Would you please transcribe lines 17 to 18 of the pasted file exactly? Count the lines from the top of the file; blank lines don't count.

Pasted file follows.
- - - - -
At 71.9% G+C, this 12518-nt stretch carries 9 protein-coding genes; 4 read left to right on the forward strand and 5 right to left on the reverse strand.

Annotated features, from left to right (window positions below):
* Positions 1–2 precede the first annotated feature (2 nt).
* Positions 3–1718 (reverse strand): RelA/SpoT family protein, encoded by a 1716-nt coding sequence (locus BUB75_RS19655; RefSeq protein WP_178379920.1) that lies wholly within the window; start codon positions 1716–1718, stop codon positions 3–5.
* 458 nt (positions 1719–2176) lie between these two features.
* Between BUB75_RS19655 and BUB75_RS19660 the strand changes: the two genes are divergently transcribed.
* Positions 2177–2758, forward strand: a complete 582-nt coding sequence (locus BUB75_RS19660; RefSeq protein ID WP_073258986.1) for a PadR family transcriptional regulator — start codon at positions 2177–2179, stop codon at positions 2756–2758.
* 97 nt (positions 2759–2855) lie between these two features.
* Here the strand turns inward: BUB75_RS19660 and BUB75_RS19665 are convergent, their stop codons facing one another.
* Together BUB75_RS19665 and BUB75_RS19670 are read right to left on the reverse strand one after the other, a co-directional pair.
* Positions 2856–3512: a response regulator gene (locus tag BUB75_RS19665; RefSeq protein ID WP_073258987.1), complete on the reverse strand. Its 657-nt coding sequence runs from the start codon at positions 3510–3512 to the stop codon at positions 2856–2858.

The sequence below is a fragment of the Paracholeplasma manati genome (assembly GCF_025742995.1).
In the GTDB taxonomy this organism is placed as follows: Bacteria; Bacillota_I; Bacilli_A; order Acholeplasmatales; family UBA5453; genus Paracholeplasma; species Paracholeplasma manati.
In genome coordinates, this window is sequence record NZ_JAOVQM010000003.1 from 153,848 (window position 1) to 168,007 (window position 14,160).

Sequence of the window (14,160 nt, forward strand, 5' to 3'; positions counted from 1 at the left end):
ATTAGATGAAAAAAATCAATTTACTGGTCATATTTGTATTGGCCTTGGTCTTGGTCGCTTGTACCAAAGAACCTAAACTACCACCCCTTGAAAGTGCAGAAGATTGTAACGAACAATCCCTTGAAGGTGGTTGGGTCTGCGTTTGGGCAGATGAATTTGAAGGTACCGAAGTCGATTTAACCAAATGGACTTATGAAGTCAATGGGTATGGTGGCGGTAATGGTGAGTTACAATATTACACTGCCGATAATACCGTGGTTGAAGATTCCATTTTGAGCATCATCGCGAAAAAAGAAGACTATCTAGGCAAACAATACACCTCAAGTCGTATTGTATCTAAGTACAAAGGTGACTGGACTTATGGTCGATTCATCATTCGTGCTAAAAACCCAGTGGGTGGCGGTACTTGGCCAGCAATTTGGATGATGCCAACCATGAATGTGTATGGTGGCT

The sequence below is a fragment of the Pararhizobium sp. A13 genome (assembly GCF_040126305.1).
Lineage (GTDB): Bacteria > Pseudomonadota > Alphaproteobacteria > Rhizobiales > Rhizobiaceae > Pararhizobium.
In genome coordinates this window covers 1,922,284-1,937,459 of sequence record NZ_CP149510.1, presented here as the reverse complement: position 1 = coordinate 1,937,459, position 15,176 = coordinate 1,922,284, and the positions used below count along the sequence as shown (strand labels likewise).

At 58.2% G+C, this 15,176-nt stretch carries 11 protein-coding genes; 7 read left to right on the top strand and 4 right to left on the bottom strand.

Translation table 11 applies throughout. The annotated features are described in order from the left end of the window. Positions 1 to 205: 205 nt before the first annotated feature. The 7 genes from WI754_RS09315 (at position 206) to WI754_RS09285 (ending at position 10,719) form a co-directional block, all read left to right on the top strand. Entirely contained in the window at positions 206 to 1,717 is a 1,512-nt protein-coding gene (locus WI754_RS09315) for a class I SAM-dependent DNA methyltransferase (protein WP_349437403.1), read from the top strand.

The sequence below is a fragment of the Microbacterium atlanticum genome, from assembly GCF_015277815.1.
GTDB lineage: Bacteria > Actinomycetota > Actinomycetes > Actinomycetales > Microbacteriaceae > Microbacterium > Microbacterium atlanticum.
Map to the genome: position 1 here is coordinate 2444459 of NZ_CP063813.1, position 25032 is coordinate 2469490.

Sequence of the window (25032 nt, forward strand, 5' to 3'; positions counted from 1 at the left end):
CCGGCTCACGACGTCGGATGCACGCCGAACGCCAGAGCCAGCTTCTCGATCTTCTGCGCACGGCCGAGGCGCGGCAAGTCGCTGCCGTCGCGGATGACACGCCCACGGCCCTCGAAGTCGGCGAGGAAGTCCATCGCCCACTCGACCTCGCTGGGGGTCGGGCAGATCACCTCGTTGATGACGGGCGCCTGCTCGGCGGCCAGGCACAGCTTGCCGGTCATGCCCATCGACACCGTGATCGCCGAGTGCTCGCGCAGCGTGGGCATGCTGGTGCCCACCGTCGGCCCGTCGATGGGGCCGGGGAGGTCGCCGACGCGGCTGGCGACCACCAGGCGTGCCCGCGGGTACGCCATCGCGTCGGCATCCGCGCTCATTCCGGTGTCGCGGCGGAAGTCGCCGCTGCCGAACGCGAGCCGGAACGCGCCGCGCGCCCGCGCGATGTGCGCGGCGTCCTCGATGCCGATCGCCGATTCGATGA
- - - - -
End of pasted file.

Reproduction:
The sequence below is a fragment of the Pararhizobium sp. A13 genome (assembly GCF_040126305.1).
Lineage (GTDB): Bacteria > Pseudomonadota > Alphaproteobacteria > Rhizobiales > Rhizobiaceae > Pararhizobium.